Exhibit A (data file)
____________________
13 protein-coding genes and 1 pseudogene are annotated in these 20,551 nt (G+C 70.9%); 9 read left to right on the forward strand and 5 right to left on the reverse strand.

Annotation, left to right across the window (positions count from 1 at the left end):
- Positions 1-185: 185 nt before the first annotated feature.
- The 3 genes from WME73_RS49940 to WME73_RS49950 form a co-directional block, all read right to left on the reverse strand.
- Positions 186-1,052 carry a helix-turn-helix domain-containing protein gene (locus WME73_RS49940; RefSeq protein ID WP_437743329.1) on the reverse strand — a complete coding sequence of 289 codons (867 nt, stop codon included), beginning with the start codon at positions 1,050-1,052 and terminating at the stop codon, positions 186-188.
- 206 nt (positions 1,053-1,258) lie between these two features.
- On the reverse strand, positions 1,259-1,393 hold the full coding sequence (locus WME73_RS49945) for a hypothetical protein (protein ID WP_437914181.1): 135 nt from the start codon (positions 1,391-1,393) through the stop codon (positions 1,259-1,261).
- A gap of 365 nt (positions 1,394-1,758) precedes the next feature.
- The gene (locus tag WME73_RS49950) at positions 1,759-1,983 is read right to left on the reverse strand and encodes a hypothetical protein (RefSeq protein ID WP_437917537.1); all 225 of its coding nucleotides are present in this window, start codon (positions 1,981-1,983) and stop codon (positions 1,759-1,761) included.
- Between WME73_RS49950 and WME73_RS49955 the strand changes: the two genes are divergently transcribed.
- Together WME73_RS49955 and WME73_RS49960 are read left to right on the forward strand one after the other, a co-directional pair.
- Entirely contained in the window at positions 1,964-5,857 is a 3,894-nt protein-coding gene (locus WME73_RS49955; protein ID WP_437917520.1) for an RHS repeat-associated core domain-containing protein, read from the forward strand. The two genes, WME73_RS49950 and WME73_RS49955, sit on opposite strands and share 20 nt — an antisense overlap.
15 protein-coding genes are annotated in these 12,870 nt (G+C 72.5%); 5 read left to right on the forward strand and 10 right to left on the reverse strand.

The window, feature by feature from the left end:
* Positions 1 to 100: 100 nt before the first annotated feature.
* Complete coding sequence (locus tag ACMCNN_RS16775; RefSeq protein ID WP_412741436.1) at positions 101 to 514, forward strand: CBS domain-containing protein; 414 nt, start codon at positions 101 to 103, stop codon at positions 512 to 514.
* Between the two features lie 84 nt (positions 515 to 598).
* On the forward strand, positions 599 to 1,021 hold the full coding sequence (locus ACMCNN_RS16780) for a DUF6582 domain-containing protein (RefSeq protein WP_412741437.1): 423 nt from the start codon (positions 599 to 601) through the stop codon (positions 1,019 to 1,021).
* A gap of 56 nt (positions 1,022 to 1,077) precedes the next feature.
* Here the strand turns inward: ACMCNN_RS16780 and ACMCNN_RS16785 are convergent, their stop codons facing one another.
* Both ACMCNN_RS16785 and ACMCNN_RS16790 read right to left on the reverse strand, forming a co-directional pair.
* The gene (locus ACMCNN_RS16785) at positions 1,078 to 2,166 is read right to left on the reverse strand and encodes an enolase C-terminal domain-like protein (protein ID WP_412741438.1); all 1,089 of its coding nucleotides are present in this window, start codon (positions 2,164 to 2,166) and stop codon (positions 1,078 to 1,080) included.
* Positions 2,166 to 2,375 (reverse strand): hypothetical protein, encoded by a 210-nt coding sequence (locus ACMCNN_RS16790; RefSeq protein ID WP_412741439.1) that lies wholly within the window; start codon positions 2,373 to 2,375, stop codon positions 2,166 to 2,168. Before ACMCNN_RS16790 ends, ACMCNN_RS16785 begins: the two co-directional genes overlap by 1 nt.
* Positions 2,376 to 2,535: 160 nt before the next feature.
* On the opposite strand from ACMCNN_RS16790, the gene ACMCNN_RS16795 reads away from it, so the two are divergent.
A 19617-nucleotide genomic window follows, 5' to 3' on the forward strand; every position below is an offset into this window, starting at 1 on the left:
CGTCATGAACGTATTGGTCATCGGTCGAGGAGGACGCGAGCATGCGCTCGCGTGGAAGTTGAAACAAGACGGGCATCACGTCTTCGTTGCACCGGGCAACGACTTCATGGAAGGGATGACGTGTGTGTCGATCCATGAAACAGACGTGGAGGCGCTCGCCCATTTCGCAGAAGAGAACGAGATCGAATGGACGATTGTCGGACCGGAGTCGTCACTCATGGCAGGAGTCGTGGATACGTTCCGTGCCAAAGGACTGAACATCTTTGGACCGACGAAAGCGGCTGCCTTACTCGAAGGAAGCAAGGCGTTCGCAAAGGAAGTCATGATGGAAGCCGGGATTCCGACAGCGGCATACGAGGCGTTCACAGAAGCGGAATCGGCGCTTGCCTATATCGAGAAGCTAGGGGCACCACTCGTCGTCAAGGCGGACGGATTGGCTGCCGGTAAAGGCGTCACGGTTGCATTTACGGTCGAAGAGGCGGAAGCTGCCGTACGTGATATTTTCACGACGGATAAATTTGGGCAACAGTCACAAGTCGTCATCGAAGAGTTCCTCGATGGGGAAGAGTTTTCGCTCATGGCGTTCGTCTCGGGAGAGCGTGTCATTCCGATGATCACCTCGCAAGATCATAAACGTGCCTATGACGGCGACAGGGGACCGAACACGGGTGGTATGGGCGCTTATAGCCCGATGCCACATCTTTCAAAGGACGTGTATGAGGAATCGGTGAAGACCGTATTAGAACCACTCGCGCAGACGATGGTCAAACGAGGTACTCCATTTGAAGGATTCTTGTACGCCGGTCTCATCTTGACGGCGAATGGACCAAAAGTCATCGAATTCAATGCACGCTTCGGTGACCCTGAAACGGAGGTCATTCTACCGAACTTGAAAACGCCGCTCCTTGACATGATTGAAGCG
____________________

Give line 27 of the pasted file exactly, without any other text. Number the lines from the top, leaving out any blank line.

CGTCATGAACGTATTGGTCATCGGTCGAGGAGGACGCGAGCATGCGCTCGCGTGGAAGTTGAAACAAGACGGGCATCACGTCTTCGTTGCACCGGGCAACGACTTCATGGAAGGGATGACGTGTGTGTCGATCCATGAAACAGACGTGGAGGCGCTCGCCCATTTCGCAGAAGAGAACGAGATCGAATGGACGATTGTCGGACCGGAGTCGTCACTCATGGCAGGAGTCGTGGATACGTTCCGTGCCAAAGGACTGAACATCTTTGGACCGACGAAAGCGGCTGCCTTACTCGAAGGAAGCAAGGCGTTCGCAAAGGAAGTCATGATGGAAGCCGGGATTCCGACAGCGGCATACGAGGCGTTCACAGAAGCGGAATCGGCGCTTGCCTATATCGAGAAGCTAGGGGCACCACTCGTCGTCAAGGCGGACGGATTGGCTGCCGGTAAAGGCGTCACGGTTGCATTTACGGTCGAAGAGGCGGAAGCTGCCGTACGTGATATTTTCACGACGGATAAATTTGGGCAACAGTCACAAGTCGTCATCGAAGAGTTCCTCGATGGGGAAGAGTTTTCGCTCATGGCGTTCGTCTCGGGAGAGCGTGTCATTCCGATGATCACCTCGCAAGATCATAAACGTGCCTATGACGGCGACAGGGGACCGAACACGGGTGGTATGGGCGCTTATAGCCCGATGCCACATCTTTCAAAGGACGTGTATGAGGAATCGGTGAAGACCGTATTAGAACCACTCGCGCAGACGATGGTCAAACGAGGTACTCCATTTGAAGGATTCTTGTACGCCGGTCTCATCTTGACGGCGAATGGACCAAAAGTCATCGAATTCAATGCACGCTTCGGTGACCCTGAAACGGAGGTCATTCTACCGAACTTGAAAACGCCGCTCCTTGACATGATTGAAGCG